Slices of truth

A life in poems
Last Updated 16 January 2010, 10:27 IST

Tigers are about surviving, alone. That’s a line from British poet and author Ruth Padel’s Tigers in Red Weather. She is not just talking about tigers when she says this. She is also referring to a new beginning, when serendipity and a broken relationship bring her to India. So, in that sense, for Ruth, St Lucy’s Day, or the day of least light, was also the day that marked a fresh start to her life and work.

The 64-year-old author was in Bangalore recently to complete research for her novel Where the Serpent Lives, as part of the British Council Darwin Now research grant. As she read from Tigers in Red Weather, Darwin: A Life in Poems and her 2006 poem Slices of Toast, poetry and science, the contemporary and the classic came together creating a magical chiaroscuro for the audience.

For Ruth, as she writes in Tigers..., “Poems help you re-see things but the world has its own reality too. Trying to forget the presence in my city of someone around whom I had drawn my own symbols and shadows, I suddenly wanted real forests, real tigers.” And real tigers, she certainly got, as she travelled from Ranthambore in India, to Russia, to China to Indonesia, Burma, Tibet, eventually coming back to India, Karnataka to be specific.

A love for nature, it seems, runs in the family. Growing up, she remembers reading Rudyard Kipling’s The Jungle Book, and her favourite character was Bagheera. The Darwin connection is, of course, significant enough not to be forgotten.

In fact, the great great granddaughter of the man who gave us the Origin of Species carried with her a collection of poems to seek refuge in, every now and then, on her journey in search of the tiger. Darwin too had carried Milton’s Paradise Lost on his Beagle expedition.

While the Darwin connection was always part of her upbringing, her kinship grew greater during her journey. Exactly 170 years ago, Darwin was marvelling at the origin of species. Here she was worrying about species that were endangered and on the verge of extinction. She hadn’t missed out on that irony.

It was not just Darwin that Ruth developed a kinship for. It was Emma too. Emma and Charles Darwin’s was a life of affection, even as they carefully negotiated their differences on the question of faith. “I recognised in Emma traits of my mother and her mother Nora Barlow,” says Ruth. (“They were both remarkable women,” she adds.)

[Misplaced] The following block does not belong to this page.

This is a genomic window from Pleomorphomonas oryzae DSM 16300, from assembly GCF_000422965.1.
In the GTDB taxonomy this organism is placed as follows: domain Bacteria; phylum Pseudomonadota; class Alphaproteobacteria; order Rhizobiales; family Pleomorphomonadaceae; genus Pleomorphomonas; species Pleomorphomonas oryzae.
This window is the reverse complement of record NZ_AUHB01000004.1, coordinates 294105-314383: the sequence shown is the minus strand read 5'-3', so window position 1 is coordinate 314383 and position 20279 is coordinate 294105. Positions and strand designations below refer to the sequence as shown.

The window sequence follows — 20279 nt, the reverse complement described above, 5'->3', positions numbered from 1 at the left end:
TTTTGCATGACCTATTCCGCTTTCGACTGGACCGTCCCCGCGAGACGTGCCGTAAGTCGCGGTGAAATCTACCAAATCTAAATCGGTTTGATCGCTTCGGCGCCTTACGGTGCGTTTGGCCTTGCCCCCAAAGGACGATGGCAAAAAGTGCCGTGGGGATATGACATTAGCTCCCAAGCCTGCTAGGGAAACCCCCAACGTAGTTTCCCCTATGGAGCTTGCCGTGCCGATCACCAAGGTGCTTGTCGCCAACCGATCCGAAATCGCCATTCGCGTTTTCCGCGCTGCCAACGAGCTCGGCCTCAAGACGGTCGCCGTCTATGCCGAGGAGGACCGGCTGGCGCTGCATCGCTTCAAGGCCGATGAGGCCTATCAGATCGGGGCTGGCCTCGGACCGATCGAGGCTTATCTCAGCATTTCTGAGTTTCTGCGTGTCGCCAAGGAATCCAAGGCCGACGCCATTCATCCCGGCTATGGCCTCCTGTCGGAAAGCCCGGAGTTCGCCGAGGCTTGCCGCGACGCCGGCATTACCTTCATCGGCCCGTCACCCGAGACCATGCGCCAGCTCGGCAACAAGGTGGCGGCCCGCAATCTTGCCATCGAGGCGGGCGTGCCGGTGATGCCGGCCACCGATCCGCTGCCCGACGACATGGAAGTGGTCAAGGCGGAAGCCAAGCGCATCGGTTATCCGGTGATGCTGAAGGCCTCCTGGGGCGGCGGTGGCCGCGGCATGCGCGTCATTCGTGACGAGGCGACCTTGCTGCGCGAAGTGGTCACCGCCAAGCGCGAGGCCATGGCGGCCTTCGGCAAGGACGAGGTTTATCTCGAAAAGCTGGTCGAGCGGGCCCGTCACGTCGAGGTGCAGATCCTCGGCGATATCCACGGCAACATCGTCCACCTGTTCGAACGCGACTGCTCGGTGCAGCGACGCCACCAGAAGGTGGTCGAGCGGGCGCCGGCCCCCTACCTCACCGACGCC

Darwin: A life in Poems was commissioned to mark the evolutionary scientist’s bicentenary, and Ruth had to race through four months to complete the book. I ask her about the structure of her poetry itself. Surely, it’s not emotion recollected in tranquility? Isn’t there a lot of research going into her work? “Yes, that’s how I like to write. I like to research a lot for my work,” she acknowledges.

Her body of work reflects her varied experiences, from singing in a nightclub in Istanbul to working at an archeological excavation site at Crete in Greece. And then of course, the tiger exploration. And now, snakes, specifically the King Cobra, for Where the Serpent Lives. She wrote a column on poetry for three years, out of which was born 52 Ways of Looking at a Poem. A sum total of experiences. A great sense of rhythms and sound. Rich imagery. A forceful combination, indeed.

Coming back to her newest work, Where the Serpent Lives, does it take off from Tigers in Red Weather? I ask. The tiger exploration also introduced to her the world of serpents. Ruth went to Chennai, where she interacted with Romulus Whitaker, founder of the Snake Park there, apart from visiting the Agumbe Rainforest Research Station in Karnataka.

Sample this for a blurb of her new book. “There was a time when it seemed as if the whole world was in love with Rosamund. Then she married Tyler — reckless, charismatic, dangerous — and lost herself. A dramatic and unexpected return to India seems to offer her a chance for renewal. But can her family survive the changes she must make to save herself?”

A return to India. So, what does India mean to Ruth, considering it has been an important backdrop for her work in recent years? “India is my spiritual home,” she remarks. “I believe in India, with all its brilliance, science, justice, passion. It saved tigers once. Can’t it do it again?” she asks. And she does believe immensely in the work of Ullas Karanth, conservationist and wildlife expert, never failing to mention his name in the context of tiger conservation.

In Tigers in Red Weather, she mentions spending time with Karanth on the Festival of Lights. “Like St Lucy, this is light from the dark, a new beginning,” Ruth observes.
I ask her about that chapter in her professional career, from which she certainly seeks a new beginning. When she resigned from her post of being the first woman professor of poetry at Oxford College, there were allegations that she tipped off journalists about the sexual indiscretions of her rival Nobel Laureate Derek Walcott. Ruth Padel held the post for a mere nine days. Would she like to talk about it? What has she taken away from the episode?

“Well, where the serpent lives,” she says enigmatically.

(Published 16 January 2010, 10:25 IST)

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